Push for ‘proactive’ Govt to address Geraldton GP shortage

Geoff VivianGeraldton Guardian
Dr James Quirke and nurse Lenci Millman at work in the treatment room of a busy Geraldton medical practice.
Camera IconDr James Quirke and nurse Lenci Millman at work in the treatment room of a busy Geraldton medical practice. Credit: Geoff Vivian

A doctor shortage is looming, with one Geraldton medic saying about a quarter of the City’s GPs in private practices are leaving town this month.

“There has been an attempt to rectify the doctor shortage but it hasn’t filtered through to rural and regional areas,” Dr James Quirke said.

“The Government needs to be more proactive about it — they need to engineer a stream of graduates that would find working regionally and rurally acceptable.

“They need to select a core group of medical students from the regions who are likely to be attracted back to spending their career regionally or rurally.”

Dr Quirke, who owns a medical practice in Beachlands, said he relied heavily on overseas-trained doctors, who took between six and 12 months to recruit, to fill vacancies.

“With the increase in local graduates, the authorities have decreased the number of international medical graduates coming into the country but it has not flowed into the regions,” he said.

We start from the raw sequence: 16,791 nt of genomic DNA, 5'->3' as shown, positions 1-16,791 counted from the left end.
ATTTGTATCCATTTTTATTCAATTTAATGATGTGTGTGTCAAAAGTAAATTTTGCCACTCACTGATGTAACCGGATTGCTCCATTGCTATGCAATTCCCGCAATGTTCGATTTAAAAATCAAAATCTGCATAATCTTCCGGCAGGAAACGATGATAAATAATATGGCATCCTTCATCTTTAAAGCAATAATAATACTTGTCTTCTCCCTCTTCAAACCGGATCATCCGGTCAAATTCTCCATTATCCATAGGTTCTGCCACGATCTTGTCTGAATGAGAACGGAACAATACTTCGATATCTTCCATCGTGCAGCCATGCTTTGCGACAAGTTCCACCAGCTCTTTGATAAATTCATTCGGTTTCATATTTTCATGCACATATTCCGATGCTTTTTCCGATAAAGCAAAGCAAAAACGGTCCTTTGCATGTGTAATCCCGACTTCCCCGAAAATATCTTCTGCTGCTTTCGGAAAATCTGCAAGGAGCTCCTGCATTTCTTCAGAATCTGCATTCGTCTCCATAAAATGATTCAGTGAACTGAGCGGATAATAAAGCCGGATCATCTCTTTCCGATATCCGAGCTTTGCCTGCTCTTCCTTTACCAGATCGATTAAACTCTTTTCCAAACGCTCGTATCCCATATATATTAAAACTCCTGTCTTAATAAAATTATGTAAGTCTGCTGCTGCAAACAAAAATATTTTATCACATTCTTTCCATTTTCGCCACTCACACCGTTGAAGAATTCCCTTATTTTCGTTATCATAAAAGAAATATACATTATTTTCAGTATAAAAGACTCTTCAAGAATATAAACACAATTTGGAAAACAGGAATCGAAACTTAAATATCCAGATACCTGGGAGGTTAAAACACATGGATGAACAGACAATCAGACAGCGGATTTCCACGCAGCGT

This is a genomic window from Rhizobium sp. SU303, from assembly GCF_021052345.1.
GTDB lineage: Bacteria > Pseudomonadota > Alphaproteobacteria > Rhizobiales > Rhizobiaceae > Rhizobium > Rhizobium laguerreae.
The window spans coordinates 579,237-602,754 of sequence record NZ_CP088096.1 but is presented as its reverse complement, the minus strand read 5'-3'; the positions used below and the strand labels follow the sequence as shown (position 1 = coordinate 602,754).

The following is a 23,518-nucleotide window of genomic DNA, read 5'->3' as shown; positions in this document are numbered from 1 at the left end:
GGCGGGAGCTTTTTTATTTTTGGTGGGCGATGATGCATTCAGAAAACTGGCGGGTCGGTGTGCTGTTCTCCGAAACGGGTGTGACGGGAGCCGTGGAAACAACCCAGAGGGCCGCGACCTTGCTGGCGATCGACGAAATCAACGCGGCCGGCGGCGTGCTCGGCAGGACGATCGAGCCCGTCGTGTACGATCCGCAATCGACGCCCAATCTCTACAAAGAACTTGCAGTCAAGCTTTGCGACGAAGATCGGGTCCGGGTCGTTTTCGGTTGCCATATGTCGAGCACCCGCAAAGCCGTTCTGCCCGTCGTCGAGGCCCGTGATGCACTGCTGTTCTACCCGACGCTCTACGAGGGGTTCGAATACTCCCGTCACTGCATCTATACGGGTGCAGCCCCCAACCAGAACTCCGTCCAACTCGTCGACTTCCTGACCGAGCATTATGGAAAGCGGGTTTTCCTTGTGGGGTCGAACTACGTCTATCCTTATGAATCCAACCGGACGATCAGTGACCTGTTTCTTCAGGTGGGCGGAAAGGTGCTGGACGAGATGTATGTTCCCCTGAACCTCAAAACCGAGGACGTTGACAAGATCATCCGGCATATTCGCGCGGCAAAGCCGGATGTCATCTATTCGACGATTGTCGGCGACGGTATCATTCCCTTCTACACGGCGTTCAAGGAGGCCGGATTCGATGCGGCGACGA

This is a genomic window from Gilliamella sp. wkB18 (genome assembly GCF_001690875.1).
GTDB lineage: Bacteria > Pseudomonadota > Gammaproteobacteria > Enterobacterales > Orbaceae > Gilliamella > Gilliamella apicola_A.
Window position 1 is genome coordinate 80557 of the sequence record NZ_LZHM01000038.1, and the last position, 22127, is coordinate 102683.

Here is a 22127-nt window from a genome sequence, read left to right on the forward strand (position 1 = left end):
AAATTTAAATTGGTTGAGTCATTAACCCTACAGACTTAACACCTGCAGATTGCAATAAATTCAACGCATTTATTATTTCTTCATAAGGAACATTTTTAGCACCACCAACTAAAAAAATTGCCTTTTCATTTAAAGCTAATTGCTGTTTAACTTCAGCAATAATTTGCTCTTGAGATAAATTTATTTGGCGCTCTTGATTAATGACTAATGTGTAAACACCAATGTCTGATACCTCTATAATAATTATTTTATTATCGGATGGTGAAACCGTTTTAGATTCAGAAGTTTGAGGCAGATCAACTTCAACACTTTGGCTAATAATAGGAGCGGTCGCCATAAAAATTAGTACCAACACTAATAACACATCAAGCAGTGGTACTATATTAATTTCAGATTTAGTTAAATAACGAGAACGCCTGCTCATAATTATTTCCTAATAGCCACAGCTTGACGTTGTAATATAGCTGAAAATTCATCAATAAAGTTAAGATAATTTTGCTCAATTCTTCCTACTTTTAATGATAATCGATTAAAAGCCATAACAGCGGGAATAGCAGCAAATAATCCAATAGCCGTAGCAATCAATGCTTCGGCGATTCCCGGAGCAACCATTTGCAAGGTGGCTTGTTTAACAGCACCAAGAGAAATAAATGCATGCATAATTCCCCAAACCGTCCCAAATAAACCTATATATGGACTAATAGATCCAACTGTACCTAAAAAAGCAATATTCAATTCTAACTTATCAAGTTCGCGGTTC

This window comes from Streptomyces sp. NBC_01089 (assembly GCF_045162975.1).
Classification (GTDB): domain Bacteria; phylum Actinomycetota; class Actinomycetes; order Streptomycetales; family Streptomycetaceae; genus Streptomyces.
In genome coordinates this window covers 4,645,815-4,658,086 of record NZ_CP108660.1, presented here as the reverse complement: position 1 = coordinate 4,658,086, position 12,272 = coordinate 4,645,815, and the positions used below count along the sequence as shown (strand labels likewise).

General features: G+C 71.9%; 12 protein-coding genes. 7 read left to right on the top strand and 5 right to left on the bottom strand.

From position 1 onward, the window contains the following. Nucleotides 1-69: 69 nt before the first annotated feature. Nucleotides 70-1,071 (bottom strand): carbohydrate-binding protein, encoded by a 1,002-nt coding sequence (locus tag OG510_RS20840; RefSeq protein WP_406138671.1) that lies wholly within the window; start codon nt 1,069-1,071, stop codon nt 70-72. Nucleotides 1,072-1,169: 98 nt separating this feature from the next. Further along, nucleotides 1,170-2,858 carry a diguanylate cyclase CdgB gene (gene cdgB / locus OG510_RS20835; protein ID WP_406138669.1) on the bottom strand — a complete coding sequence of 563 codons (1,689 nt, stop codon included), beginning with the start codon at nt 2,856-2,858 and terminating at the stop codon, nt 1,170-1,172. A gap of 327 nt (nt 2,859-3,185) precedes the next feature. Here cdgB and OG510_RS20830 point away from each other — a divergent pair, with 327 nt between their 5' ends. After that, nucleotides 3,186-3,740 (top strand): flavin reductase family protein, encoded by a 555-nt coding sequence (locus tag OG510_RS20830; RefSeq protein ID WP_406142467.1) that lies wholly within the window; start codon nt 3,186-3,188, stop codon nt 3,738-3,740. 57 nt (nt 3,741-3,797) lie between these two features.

“They have trebled the number of graduates coming out but those graduates are not filling rural or regional vacancies.”

Dr Quirke said while Broome and larger coastal communities south of Perth had no trouble finding new doctors, for some reason Geraldton was less popular.

He said more must be done to market Geraldton and the Mid West as attractive places to live and work.

“There seems to be a warmer, fuzzier feeling about moving south rather than north,” he said.

“But Geraldton has excellent facilities, good community spirit, the quality of life is excellent.

“People are friendly, the medical community is quite supportive and there is a very high degree of co-operation and cross support across the practices.”

Dr Quirke said there was no single reason why 13 GPs had either left Geraldton since 2019 began or planned to leave this week.

“You tend to get an avalanche effect with loss of GPs, one or two decide to go and it ends up dragging in all the others,” he said.

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